via A PR disaster of major proportions – The Zimbabwe Independent October 24, 2014
FAMED American author Mark Twain once remarked “it is better to keep your mouth closed and let people think you are a fool than to open it and remove all doubt”. Never a truer word has ever been spoken to describe the on-going Zanu PF political melodrama in which First Lady Grace Mugabe has all but removed any doubt about her unsuitability for leadership.
Ostensibly at the instigation of outgoing Zanu PF Women’s League boss Oppah Muchinguri and a coterie of other party politicians, mostly linked to the faction led by Justice minister Emmerson Mnangagwa, Grace traversed the country’s 10 provinces from the second to the 17th of this month holding rallies. In that short space of time she has provided an insight into her inner political insights as well as her own potential as a would-be party leader — a picture which is certainly not pretty at all.
“Today is an important day for me as it is a day I was asked by women in the country to kick-start my political career,” she said during her maiden rally in husband President Robert Mugabe’s home province of Mashonaland West, adding “factionalism will get us nowhere. If what we are hearing is true, then those who are doing it are a shame to the party”.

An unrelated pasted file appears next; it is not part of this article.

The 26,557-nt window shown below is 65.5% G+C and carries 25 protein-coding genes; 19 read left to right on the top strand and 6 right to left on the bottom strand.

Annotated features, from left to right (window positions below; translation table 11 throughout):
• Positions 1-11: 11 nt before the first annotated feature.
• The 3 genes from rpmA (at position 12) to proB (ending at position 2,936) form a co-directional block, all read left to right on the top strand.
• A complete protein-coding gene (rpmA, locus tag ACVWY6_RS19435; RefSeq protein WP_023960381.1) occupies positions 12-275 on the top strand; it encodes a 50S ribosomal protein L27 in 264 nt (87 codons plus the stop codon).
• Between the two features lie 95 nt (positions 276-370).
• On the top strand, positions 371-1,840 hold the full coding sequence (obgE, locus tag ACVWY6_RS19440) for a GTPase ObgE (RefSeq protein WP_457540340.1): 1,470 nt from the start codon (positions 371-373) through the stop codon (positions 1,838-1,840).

At that rally she also addressed her receipt of a controversial Doctorate of a Philosophy degree by the University of Zimbabwe (UZ), widely described as scandalous, correctly observing that “you might have the title, but fail to garner the respect from the people . . . I can be called First Lady or Doctor Mugabe and put certificates on the walls of my house, but that certificate is not the one that will work”.
Perhaps not surprisingly given her ill-fated attempt over a decade ago to obtain an English undergraduate degree with the University of London, the irony was totally lost on Grace who used the rest of her “Meet-the-People-tour” during which she certainly met many people but openly insulted some of them”.